By providing my clients with something tangible, it provides structure with different exercises.
My software tools include:
- Linktree for Instagram
- Practice for scheduling, client management and payments
- Google drive for my spreadsheets
- Excel and Microsoft Word
- Canva for designing my marketing stuff and instagram posts
How are you growing your coaching business? Where do new clients come from?
I like to use Instagram to educate through content and show what I can do, plus word of mouth.
I’ve found that if I’m able to show what I’m able to do via content, when coaches or athletes were ready for help, they would reach out through DMs or text.
I know a lot of coaches, physios and rehab professionals because that’s the world that I came from as an athlete and from my education. All of my friends happen to be in the same health and wellness industry.
What did you try while building your business that didn’t work at all? Or that you don’t do anymore?
From a new client perspective, I was told to make cold calls and emails. After I graduated, I would send cold emails to different sports clubs and I didn’t get anything. That was really hard.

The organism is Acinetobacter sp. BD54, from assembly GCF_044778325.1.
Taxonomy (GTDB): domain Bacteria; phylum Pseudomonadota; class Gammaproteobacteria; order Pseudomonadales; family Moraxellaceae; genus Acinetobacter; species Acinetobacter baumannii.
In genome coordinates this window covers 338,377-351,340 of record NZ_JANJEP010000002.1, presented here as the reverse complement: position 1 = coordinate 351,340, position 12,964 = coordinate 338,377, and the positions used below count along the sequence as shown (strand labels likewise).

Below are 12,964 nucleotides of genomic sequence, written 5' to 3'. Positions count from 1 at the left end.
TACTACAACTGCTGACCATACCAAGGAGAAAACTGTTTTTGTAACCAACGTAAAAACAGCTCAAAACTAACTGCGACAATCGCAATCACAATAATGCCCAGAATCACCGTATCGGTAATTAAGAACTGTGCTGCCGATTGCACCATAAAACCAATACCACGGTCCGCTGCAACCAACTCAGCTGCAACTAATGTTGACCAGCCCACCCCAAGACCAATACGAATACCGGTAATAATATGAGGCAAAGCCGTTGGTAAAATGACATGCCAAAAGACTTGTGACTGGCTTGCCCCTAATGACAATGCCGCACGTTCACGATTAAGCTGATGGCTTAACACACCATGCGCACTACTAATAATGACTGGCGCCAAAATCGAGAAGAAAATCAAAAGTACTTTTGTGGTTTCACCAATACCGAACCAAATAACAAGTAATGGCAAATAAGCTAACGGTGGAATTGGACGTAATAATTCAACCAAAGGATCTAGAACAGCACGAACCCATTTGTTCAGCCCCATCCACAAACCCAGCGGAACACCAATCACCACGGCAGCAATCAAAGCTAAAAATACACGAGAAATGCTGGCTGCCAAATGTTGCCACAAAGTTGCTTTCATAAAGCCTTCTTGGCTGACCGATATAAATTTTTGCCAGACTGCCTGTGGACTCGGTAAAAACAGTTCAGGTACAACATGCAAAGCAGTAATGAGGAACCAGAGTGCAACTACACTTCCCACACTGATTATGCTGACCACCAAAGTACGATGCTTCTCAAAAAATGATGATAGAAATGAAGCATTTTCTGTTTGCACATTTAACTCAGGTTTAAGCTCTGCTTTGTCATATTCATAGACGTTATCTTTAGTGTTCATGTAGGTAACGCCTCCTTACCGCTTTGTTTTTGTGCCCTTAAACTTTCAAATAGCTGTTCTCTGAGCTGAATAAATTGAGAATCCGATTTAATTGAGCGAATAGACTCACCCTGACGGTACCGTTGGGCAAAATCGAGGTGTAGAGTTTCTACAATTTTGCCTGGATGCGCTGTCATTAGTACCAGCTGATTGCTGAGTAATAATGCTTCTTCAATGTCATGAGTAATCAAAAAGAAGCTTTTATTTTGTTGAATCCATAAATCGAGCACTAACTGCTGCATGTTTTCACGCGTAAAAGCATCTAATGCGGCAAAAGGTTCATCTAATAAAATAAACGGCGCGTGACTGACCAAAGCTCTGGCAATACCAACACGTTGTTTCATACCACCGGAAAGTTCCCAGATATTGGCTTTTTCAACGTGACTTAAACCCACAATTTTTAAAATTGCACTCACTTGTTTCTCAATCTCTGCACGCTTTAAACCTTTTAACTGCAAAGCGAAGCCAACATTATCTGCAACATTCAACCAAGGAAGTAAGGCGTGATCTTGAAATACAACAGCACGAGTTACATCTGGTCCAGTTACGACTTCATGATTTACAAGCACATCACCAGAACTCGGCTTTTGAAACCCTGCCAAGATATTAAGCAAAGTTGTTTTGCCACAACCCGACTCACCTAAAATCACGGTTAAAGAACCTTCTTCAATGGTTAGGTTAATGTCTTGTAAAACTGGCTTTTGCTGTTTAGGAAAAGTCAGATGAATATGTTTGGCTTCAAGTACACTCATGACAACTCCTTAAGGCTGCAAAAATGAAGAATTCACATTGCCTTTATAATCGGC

From an offering perspective, I don’t do any one-off workshops anymore. I did it for the first 5 years of my career, when I was just trying to get as much of this type of work as possible but I’ve now learned that it isn’t actually very beneficial for the teams.
It’s more helpful with a longer engagement, more follow ups and support.
What’s the next step for your coaching business?
Moving forward, I'd love to have a physical space with other teammate members, where we work as a team to help individuals, because I love working with other professionals.
In the short term, my focus is to be more intentional about marketing and finding ways to create passive income — so whether that’s creating videos to go alongside my 12-week program or creating an athlete planner, we’ll see!
What advice would you to give to upcoming mental performance coaches?
It's interesting because I have so many students reach out to me and they just want to chat because they're wondering how I got where I am.
My main advice is to try things out and network — go plant seeds about what you want to do, and what you’re trying to do. And then be patient, I was doing this for three, four years, and then finally it came to life, but it took time.
Also that you can only hustle for so long because I'm pretty sure I burnt out in the fall. The best thing you can do is take care of yourself first, so you can take care of others and don't be shy to try things out.
You don't have to know what you want to do, this is the time to try things and figure out like where you want to go. And don't be afraid to ask for help. Look for resources it's out there.